<The problem,> David began, now demorphed, <is that we can’t let Tri-I know who’s behind it. That’s going to be a problem. An Operative gets killed in one city. A prisoner gets taken from them in another. If we don’t manage to pin this on someone, they’re going to get the impression that someone’s gunning for them.>
“We can see to that,” Guraff answered. “The Apostates and I have been discussing that problem. Several of the Apostates have acquired high-ranking members of one of the local crime syndicates. We can arrange it so that, when we rescue the Chief, there is evidence implicating that syndicate. They will be blamed, or at least investigated, for the abduction, leaving both of us safe from scrutiny.”
I noticed something in Guraff’s voice when he mentioned the Apostates. It was difficult to tell, since he was a Yeerk with a Hork-bajir host, but it sounded like scorn, or maybe even disgust. He did not like the Apostates. I had no idea why.
“How are we going to get our hands on him?” James asked.
“We’ll think of that once we’re sure of the timing and the rout they’re taking,” Tobias answered. “Guraff, what resources can you provide us with?”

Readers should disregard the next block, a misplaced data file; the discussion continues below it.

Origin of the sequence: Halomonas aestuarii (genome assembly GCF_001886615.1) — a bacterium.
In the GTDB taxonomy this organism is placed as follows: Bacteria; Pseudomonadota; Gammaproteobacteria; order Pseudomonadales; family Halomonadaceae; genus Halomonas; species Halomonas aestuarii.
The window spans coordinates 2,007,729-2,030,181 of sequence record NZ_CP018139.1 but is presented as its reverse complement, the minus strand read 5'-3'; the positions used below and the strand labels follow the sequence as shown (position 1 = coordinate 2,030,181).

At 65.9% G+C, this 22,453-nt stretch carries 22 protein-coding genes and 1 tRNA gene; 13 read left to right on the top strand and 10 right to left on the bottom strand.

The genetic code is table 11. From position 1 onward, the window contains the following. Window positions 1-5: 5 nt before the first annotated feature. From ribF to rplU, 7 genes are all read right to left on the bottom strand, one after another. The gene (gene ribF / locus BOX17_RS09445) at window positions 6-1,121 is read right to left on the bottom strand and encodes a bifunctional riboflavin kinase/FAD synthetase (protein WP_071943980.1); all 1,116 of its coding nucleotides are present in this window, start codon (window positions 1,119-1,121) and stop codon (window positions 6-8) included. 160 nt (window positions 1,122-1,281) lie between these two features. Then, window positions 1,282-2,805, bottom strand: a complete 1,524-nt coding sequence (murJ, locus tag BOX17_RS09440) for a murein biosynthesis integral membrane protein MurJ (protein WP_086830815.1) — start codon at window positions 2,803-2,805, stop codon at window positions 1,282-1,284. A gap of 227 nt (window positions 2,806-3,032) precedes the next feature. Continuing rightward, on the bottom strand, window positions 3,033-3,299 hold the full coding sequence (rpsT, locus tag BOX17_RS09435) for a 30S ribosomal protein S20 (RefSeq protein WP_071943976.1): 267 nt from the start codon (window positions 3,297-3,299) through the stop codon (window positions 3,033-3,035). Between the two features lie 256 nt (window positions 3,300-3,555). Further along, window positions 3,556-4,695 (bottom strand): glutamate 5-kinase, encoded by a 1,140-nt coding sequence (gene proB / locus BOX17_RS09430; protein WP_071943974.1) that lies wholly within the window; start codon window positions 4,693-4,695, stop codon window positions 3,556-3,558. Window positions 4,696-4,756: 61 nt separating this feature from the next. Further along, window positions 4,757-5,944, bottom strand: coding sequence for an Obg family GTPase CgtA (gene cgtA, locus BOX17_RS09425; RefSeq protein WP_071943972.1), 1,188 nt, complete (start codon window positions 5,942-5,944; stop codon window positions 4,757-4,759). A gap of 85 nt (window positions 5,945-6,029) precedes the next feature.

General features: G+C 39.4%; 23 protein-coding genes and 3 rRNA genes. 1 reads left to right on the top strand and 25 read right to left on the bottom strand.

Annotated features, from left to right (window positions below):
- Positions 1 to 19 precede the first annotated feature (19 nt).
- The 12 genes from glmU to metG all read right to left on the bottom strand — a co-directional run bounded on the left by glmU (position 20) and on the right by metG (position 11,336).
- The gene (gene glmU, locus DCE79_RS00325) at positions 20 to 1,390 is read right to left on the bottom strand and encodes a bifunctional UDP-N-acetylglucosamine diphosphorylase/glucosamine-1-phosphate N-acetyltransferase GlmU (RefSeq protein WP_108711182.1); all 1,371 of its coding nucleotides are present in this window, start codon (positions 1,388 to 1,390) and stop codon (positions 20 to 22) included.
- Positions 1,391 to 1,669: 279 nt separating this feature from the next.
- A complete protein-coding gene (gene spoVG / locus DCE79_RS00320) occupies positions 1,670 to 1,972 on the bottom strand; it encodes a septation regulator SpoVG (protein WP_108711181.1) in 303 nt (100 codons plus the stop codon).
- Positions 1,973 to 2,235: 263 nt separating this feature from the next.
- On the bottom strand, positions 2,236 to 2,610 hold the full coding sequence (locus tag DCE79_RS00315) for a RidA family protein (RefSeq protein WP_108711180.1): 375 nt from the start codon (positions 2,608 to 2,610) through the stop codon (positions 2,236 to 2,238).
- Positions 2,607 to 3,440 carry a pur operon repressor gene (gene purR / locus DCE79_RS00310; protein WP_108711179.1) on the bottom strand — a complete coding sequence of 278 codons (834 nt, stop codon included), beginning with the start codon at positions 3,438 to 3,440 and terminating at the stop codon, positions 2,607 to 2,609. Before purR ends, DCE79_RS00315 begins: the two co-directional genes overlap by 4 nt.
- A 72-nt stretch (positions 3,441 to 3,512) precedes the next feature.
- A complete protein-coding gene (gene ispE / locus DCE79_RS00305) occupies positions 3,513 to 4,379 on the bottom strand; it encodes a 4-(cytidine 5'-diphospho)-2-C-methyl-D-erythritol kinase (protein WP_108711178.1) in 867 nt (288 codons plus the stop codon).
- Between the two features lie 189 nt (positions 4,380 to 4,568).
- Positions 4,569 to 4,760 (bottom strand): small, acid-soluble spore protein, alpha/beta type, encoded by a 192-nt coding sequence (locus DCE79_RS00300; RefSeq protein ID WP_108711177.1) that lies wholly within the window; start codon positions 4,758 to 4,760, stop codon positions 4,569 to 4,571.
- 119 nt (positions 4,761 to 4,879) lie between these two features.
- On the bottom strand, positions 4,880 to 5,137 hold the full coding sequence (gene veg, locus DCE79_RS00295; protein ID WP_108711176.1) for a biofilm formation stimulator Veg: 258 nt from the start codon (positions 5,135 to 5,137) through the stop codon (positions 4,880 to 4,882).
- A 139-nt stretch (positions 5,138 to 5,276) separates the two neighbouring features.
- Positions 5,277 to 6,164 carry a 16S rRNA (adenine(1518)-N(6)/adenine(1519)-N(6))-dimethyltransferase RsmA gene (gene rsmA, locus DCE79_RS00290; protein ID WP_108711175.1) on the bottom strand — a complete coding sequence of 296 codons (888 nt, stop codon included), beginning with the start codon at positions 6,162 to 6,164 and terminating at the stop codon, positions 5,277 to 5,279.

“Vehicles, weapons, and several Apostates.”
“And I have your guarantee that those Apostates won’t, say, decide to use said vehicles and weapons against us once we get the Chief?”
“You have my word, Devil Prince. You know I would never break it.”
Tobias nodded. “That’s why I’m agreeing to this, after all. I - ” he cut off as Ronnie opened the door.
Tobias turned back to Guraff without acknowledging Ronnie. “As you just heard, we’ve got a visitor. Probably best that they don’t see a Hork-bajir in the living room.”
Guraff nodded. “Contact me again once you know the timing and we will finalize our plans.” The image disappeared.
Ronnie ushered Rachel’s dad into the room. “Sorry I couldn’t get here earlier. It wasn’t easy to skip out of work earlier. I had to fake sudden, violent illness during a commercial break. I know you kids are already planning, but you need to move on this now.”
“When are they moving the Chief?” Tobias asked.
“Tonight. Midnight. And there’s good news and bad news about that. It’s about the same time Putin’s jet is scheduled to land at the airport.”
“He’s coming tonight?” Rachel butted in.
Dan nodded. “I’m afraid so. He kept this very quiet, even from Tri-I. I guess he’s paranoid, and rightfully so. Now, Tri-I is going to have every man we can spare keeping an eye on him as long as he’s in the states. That means that the Chief isn’t going to be as heavily guarded as he would be otherwise.”